Any visitor to the Buddhist temples of Angkor and many other temples in Cambodia and Thailand will not fail to notice that many of the statues of the Buddha, either seated or standing, are missing their heads. A few of the heads can be found nearby, placed carefully on a wall or even embedded within tree roots, as with the famous head at Wat Mahathat in Ayutthaya, Thailand. More often, however, the heads are long gone, many knocked off and stolen by thieves (both local and foreign) and sold on the international antiques market. As the most artistically valued part of the Buddha statues, these heads have been so widely collected over the decades that bodiless Buddha heads are now quite commonplace in Western museums and private collections.
Severed Buddha heads and images of headless Buddhas are the subjects of several photographic series by Vietnamese/American photographer Dinh Q. Lê. For more than 30 years, his innovative and thought-provoking photographic and video works have explored physical, geographical, and spiritual disconnectedness and fragmentation. Among these, his headless Buddha images have been drawing attention to the wrecking and looting of Southeast Asia’s cultural heritage, while at the same time demonstrating that even these decapitated figures of the Buddha continue to possess considerable artistic and spiritual significance.
Dinh Q. Lê’s photography was born out of a desire to reconcile his two very different lives and cultures. Born in Vietnam in 1968, he immigrated with his family to Los Angeles in 1978 as a refugee of the war-torn region. He studied photography at the University of Southern California, Santa Barbara, and then obtained an MFA from the School of Visual Arts, New York. While still a student, he developed a technique of photo weaving that was inspired by the traditional Vietnamese art of bamboo mat weaving that he had learned from his aunt as a child in Vietnam. These photo montages typically weave together thinly cut strips of photographs from the Vietnam War—depictions of soldiers, aircraft, execution scenes—with more peaceful images of women, children, monks, Buddhas, and landscapes.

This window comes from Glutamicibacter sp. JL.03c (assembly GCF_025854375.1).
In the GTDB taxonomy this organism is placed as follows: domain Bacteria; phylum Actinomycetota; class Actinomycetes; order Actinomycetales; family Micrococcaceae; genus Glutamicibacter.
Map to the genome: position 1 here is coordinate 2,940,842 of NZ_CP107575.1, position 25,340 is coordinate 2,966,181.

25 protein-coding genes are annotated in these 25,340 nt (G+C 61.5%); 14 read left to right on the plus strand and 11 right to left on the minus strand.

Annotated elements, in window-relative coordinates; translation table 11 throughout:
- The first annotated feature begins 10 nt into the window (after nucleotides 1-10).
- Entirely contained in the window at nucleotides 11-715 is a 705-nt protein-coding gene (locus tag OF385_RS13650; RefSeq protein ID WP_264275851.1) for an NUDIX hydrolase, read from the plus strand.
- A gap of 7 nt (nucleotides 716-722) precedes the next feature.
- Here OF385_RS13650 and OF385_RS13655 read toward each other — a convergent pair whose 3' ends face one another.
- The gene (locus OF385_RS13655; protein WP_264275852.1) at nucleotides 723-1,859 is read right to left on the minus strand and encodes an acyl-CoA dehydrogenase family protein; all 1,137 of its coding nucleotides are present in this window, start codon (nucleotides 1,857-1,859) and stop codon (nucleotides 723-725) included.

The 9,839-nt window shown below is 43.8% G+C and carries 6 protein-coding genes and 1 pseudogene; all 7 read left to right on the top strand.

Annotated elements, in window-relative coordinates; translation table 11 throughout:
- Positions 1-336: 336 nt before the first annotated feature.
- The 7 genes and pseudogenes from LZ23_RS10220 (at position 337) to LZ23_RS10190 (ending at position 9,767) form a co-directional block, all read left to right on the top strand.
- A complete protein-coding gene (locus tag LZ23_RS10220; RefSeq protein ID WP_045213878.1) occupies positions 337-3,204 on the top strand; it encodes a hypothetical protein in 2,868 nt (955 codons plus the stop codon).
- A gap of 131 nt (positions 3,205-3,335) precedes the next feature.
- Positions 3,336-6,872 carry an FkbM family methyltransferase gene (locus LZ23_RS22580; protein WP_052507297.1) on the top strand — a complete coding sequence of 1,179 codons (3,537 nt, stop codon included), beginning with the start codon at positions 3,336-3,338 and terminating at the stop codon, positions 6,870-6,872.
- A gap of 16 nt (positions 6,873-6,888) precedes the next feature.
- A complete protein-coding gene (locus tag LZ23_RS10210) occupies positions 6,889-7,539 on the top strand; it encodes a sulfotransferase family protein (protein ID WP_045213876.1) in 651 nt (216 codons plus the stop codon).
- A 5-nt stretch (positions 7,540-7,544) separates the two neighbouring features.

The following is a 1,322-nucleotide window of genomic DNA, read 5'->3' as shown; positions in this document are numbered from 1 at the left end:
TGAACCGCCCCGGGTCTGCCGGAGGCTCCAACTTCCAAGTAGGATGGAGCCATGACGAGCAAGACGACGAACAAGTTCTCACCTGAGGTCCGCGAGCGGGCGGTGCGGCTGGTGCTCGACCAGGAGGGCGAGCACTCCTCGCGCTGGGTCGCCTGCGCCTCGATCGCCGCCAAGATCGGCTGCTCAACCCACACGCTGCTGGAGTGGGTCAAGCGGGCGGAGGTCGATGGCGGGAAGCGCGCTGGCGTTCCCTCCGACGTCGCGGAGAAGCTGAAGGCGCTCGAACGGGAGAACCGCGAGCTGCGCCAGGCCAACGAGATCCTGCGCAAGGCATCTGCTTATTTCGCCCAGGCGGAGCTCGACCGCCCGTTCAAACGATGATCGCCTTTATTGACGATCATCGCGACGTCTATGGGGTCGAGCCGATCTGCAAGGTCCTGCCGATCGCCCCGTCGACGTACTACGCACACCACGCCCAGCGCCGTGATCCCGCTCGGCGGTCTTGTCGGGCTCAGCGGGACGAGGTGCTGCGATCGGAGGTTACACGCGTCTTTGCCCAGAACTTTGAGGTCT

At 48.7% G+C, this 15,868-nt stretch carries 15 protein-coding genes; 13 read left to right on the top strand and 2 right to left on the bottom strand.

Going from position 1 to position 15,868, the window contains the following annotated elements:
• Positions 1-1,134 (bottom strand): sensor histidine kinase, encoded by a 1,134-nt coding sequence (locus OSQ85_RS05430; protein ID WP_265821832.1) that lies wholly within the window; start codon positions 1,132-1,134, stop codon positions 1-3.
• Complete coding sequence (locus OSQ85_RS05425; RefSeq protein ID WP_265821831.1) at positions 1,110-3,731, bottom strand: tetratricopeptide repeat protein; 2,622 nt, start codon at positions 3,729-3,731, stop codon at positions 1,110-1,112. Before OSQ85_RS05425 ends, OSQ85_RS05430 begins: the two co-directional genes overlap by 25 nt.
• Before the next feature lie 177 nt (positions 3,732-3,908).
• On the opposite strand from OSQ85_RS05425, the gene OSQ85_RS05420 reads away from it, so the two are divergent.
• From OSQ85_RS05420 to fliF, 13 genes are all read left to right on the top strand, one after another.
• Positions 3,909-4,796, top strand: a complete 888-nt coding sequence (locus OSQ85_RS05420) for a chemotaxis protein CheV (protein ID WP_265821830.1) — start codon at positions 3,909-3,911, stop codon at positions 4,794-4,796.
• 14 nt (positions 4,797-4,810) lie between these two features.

The result are images that appear broken down or pixelated, suggesting the fragmentation and incompleteness of Lê’s own identity, memory, and perhaps even of reality itself. At the same time, however, a new reality seems to emerge in the woven works—a reconciliation of the complex extremes of life, death, war, love, horror, and beauty, all intertwined into a single image. Iconic war scenes of children fleeing bombings and execution scenes are interwoven with more joyful, richly colored imagery or strips of linen tape to produce patterns that dilute the otherwise horrific images and transform them into something hauntingly beautiful and potentially healing.
In his photographs featuring headless Buddhas, we see a similar artistic restructuring and reexamining of reality. In the late 1990s, Lê moved to Ho Chi Minh City, where he not only set up an art studio but also began addressing Vietnam’s lost cultural heritage by amassing a collection of ceramics and Buddhist sculptures in an effort to preserve the past. In 1998, he began to focus his lens on damaged Buddhist statues, developing an exhibition titled Headless Buddha that traveled around the United States. The exhibition featured a number of woven photographs, but the most notable piece was a photograph of a headless stone Buddha seated in the lotus position and wrapped in a silk sash. It was mounted in a light box on the gallery wall, and facing it was a Buddha head on a pedestal positioned to look at the photograph, as if gazing at its long-lost body. By spotlighting the decapitated sculpture from a Buddhist temple, Lê not only draws attention to the destructive practice of damaging holy statues but also offers a sort of healing through an artistic recontextualization of the statue. Here, Lê not only highlights the sad truth that these sacred objects were destroyed to meet demand from art collectors, but he does so within the context of art museums, which now often house the stolen heads. By symbolically reuniting the Buddha and its head, though still feet apart, he poses important questions about the value of such sacred figures, not just in the artistic—and therefore financial—but also in the spiritual realm.
Lê continued to feature the headless Buddhas in another photo series depicting violated statues from the Buddhist temples of Angkor in Cambodia. A series of 15 digital prints entitled The Headless Buddhas of Angkor, were part of Lê’s Remnants, Ruins, Civilization, and Empire show at Shoshana Wayne Gallery in Santa Monica, California, in 2012. Here, each frame contains a different figure of the Buddha photographed in a temple context, seated on a stone pedestal, against a wall. Each Buddha figure is missing its head and sometimes even its torso, but the statues are clearly still revered by local Buddhist, as demonstrated by the colorful silk sashes that have been lovingly draped over their shoulders, apparently for New Year celebrations. Even headless, the statues remain the focus of worship for local Buddhists. While in artistic terms, the head of a sculpted figure may be the most highly prized element, the spiritual importance of a Buddhist statue lies less in the wholeness of its physical form than in the ideals it represents.